Cancer that develops in the colon (the longest part of the large intestine) and/or the rectum (the last several inches of the large intestine before the anus).
Local treatments treat the tumor without affecting the rest of the body, such as: surgery, ablation, & radiation. Systemic treatments use drugs, given orally or intravenously such as: chemotherapy, targeted therapy or immunotherapy.
Side effects may include: nausea & vomiting; diarrhea; fatigue; neuropathy; mucositis; and hand/foot syndrome.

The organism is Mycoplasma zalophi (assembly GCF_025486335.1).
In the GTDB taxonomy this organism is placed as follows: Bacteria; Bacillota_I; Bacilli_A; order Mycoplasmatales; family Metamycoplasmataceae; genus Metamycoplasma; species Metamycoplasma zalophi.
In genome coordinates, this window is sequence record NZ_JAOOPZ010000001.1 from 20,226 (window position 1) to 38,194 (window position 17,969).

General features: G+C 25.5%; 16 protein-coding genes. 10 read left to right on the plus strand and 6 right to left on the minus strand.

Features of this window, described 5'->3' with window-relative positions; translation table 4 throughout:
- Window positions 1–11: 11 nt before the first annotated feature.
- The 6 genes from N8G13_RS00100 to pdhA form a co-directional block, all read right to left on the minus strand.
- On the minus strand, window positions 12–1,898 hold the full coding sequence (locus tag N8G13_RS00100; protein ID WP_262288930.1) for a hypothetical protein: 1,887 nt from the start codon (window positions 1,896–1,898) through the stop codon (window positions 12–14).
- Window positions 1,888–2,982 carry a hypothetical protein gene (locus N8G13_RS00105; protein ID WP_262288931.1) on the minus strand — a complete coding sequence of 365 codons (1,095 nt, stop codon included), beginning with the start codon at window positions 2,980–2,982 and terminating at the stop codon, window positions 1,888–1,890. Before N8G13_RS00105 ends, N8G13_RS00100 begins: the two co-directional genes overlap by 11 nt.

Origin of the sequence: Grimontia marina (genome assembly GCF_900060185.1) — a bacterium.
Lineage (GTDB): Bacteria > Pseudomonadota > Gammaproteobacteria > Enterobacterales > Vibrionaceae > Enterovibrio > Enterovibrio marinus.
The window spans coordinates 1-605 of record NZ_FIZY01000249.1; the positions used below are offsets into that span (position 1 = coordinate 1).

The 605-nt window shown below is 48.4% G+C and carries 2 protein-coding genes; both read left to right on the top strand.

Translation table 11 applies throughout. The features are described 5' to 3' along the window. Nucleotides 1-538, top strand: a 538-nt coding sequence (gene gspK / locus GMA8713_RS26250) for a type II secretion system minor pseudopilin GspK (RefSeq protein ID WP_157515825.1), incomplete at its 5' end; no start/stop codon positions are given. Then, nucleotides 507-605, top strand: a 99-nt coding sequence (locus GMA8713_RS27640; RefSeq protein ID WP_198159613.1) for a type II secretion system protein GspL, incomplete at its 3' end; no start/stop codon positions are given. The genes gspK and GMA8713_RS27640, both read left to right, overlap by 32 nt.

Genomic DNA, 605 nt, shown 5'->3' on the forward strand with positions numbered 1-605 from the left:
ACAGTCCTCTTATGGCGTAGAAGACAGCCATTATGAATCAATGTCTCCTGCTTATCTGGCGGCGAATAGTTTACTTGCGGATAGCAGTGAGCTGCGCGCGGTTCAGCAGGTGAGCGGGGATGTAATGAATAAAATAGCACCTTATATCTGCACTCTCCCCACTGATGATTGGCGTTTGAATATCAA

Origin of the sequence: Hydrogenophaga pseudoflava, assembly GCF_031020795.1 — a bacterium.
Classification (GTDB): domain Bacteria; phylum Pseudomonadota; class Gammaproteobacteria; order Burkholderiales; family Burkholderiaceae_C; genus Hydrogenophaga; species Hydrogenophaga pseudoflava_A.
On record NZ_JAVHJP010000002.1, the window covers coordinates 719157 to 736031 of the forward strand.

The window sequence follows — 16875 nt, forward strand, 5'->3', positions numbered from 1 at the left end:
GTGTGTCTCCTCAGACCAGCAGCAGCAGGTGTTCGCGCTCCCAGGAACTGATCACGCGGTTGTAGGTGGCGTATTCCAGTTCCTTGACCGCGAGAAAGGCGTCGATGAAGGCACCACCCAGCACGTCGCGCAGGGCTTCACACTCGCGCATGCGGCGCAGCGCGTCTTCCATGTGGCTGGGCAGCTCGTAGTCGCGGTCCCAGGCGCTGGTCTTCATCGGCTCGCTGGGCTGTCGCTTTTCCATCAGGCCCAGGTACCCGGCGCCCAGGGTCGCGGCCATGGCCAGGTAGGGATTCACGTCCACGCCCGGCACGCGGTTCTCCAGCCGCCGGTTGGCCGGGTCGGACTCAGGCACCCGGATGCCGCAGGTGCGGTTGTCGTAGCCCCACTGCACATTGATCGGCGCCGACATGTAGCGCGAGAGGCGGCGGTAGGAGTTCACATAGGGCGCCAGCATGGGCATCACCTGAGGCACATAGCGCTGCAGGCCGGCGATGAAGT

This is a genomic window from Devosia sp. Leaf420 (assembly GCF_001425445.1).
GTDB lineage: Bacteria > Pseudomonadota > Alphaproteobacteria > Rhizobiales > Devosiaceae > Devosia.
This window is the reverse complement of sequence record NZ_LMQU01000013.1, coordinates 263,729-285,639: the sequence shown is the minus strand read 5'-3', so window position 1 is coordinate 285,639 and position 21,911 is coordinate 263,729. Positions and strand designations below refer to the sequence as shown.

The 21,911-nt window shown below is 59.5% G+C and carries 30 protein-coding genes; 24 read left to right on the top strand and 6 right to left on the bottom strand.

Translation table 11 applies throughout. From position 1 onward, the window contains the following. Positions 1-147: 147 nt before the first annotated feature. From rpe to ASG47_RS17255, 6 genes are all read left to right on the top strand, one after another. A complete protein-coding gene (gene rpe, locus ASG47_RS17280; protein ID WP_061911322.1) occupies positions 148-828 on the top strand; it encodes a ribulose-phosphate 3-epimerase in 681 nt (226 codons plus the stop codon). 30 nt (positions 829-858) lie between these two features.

Tips and Tricks
It started as a “small rectal bead” and occasionally it bled, so I assumed it was a hemorrhoid. After three surgeries, it is gone. My doctor sent me to a specialist immediately. So, my advice to you is not to assume you know the cause of rectal bleeding. Post op it just took time and patience. For me, a Squatty Potty was recommended and very helpful. Early diagnosis and treatment is the key to a good prognosis.
The information contained in the Treatments and Side Effects sections are for informational purposes only. As with any cancer type, treatments and side effects can differ by patient. Please consult your oncologist for the specific treatments and side effects for your specific cancer.